Astro Photography - shall I / shan't I

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Sdawes

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Astro photography has fascinated me for some time now but I have never taken the plunge and had a real go,but that moment is getting very close . I have been doing plenty of research on line and I already have a good wide angle lens and a sturdy tripod so I am thinking of giving it a go . One thing that I have never heard people mention who shoot mirrorless cameras is can you shoot astro with the silent electronic shutter or do you have to be in mechanical shutter mode and do you always shoot in single shot mode ?
Thanks
Steve
 

FowlersFreeTime

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I don't know much about the electronic shutter option, but I did a little reading up on how to take better pictures of the night sky.
While you can do a single exposure with appropriately wide aperture, high ISO, and an exposure time just long enough to get enough light without the stars turning into comas/streaks... I think the most impressive night sky photography is achieved by taking multiple images and stacking them. Do you need a star tracker to take those multiple shots? I don't know? I think @Astrnmrtom would be a good forum member to ask!

Regardless, why not just give it a go on the next moonless night? The next new moon is April 1st, so that would be a perfect time for some experimenting. Or even before then, you could venture out in the wee hours of the night. Try this calendar maker:
Select the city closest to your own (or where you will be shooting), date range, and select: astronomical twilight, moon phases, moonrise & moonset.

Another useful link to find somewhere the light pollution isn't a hindrance:

With your camera gear, I'd be really interested to see what you capture!
 
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Sdawes

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Thanks Chris , very informative , will take a look at the links , the star trackers enable you to take much longer exposures at lower ISO thus giving better noise performance and avoid any trailing of the stars as the earth moves . Without one I think the better results are achieved by taking a series of exposures at a duration short enough to avoid star trailing and then stacking them in post production , I believe there a re a few software programmes that are specifcally used for that purpose but I am a long way from that yet LOL
 

FowlersFreeTime

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I tried it for the heck of it when I was on vacation last year. I got a few test shots before the clouds decided it was bed time instead. Its a real eye-opener to see how much help those higher ISO settings were, even though I was shooting at f2.8. I have yet to try with my f1.4 lens... I find it hard to sacrifice sleep to go take pictures here in bug-infested Florida šŸ˜…
 
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Sdawes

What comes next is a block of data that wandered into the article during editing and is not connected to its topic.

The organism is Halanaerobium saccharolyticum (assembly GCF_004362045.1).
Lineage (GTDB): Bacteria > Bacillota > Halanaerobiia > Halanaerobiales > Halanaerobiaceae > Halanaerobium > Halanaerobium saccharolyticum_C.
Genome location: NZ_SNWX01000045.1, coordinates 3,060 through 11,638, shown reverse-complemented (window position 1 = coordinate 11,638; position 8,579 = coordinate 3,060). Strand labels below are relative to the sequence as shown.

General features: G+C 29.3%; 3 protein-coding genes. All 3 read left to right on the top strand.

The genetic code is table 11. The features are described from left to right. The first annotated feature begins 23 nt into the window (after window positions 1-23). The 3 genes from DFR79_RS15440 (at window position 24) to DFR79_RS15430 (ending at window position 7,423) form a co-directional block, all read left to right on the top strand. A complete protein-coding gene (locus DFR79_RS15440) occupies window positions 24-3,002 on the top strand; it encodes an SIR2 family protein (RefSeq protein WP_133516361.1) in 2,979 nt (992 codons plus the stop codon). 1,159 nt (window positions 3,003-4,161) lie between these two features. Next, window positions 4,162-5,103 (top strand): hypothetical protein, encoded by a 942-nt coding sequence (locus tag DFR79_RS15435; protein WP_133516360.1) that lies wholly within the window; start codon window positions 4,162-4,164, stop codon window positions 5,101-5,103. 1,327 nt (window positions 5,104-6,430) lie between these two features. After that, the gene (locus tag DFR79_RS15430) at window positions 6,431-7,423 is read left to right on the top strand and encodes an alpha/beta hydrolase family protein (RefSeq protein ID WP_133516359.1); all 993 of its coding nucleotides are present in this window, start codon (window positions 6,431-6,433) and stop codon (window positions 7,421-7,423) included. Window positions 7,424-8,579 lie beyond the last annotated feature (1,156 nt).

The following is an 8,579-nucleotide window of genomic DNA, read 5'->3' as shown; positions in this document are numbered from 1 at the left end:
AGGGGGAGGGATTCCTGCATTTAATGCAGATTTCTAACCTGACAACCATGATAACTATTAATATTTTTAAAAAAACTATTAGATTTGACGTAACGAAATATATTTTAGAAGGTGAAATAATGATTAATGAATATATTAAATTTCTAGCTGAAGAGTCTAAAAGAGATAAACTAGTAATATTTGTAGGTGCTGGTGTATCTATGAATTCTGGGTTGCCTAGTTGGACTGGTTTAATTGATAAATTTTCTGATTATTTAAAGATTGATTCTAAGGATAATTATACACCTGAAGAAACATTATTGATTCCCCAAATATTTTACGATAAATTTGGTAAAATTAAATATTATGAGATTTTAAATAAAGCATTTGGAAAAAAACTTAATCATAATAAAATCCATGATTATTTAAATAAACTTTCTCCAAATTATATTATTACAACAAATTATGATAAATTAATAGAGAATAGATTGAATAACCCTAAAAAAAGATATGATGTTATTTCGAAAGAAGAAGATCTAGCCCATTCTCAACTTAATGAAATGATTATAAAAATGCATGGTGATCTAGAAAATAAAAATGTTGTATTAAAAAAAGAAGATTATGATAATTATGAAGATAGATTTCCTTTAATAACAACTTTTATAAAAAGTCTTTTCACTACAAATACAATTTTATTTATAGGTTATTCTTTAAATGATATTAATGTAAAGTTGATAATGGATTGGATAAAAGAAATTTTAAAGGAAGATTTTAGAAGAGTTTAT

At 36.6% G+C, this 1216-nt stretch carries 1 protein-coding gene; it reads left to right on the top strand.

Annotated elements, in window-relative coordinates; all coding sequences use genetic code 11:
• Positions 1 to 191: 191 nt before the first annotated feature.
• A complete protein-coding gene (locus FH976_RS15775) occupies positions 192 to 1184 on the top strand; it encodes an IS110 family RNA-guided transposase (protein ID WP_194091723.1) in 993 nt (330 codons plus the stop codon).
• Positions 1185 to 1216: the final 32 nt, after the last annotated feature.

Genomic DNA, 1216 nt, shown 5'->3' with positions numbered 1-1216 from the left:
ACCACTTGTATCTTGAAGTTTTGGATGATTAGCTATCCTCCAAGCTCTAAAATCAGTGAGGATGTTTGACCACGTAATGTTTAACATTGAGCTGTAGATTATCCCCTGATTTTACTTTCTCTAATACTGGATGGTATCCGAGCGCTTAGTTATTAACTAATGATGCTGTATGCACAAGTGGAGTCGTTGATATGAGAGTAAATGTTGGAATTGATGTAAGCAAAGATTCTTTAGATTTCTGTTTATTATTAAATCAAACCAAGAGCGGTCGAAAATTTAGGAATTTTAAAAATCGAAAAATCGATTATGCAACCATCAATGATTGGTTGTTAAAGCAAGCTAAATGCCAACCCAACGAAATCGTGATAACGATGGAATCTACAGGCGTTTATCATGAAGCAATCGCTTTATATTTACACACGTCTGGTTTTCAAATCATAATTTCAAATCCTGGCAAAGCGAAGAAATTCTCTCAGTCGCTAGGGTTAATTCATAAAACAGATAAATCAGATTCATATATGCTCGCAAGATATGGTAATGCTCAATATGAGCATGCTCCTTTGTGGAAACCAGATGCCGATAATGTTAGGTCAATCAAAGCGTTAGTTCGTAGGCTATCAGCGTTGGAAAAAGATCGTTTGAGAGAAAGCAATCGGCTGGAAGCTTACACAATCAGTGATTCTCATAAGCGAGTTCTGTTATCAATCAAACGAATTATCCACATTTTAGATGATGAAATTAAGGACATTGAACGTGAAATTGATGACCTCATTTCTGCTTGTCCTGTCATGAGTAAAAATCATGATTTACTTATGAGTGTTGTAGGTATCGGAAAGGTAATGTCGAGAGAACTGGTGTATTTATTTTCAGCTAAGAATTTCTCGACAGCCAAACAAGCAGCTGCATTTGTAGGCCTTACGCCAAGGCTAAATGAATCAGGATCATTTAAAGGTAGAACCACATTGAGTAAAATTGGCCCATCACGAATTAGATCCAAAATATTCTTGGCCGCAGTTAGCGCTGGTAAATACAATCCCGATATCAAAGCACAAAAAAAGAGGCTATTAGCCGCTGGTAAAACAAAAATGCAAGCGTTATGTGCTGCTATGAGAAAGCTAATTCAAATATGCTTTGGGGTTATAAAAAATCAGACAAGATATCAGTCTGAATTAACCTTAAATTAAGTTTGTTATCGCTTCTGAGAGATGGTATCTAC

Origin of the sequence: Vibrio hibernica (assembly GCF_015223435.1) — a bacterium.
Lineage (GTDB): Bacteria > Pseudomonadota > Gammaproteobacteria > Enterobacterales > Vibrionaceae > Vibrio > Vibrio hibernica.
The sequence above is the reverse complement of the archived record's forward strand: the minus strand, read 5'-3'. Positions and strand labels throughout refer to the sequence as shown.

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I tried it for the heck of it when I was on vacation last year. I got a few test shots before the clouds decided it was bed time instead. Its a real eye-opener to see how much help those higher ISO settings were, even though I was shooting at f2.8. I have yet to try with my f1.4 lens... I find it hard to sacrifice sleep to go take pictures here in bug-infested Florida šŸ˜…
Thats my major hurdle I have to overcome Chris ie giving up my sleep ! , all my photography all my life has been between dawn and dusk and the thought of getting up in the middle of the night to drive to the middle of nowhere and stand in the cold for a few hours is what has always prevented me from having a real go but I think the time is here !!
 

Kin Lau

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With many camera's, there's more limitations with electronic shutter, including how long the shutter can remain open, and increased image noise etc.

I always use mechanical with my A7S. Single shot makes the most sense as exposure times are in the 10-30 second range most of the time.

The image below is part of a time-lapse on my A7S + Viltrox 20/1.8. Jpeg straight out of the camera.

In fall, it's dark enough at 8-9 pm to get Milkyway shots and timelapses.
DSC02789.JPG
 

Kevriano

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I know that you will be limited with E Shutter as mentioned above. A friend of mine found that out the hard way when he went mirrorless and couldn't fathom why he couldn't shoot more than 30 seconds.
 
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Astrnmrtom

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For non tracking night sky shots be sure to follow the 500 rule. A good explanation is here: https://www.lightstalking.com/500-rule/

Another trick which is a little more advanced but still free, is to stack short exposures. Best done with shots with no foreground objects. This software is used by a lot of astrophotographers. http://deepskystacker.free.fr/english/index.html It's a little confusing to the beginner, but if you use the program defaults, and ignore darks and flats or bias frames and just stack the images, you'll get less noise and the equivalent of a much longer exposure. My recently posted images were done by stacking up to a dozen 30 second exposures. Some of the WOW! star shots with cool foreground objects is done by shooting the stars and combining the shot with a separate image of the foreground. Again, no extra equipment needed.
 

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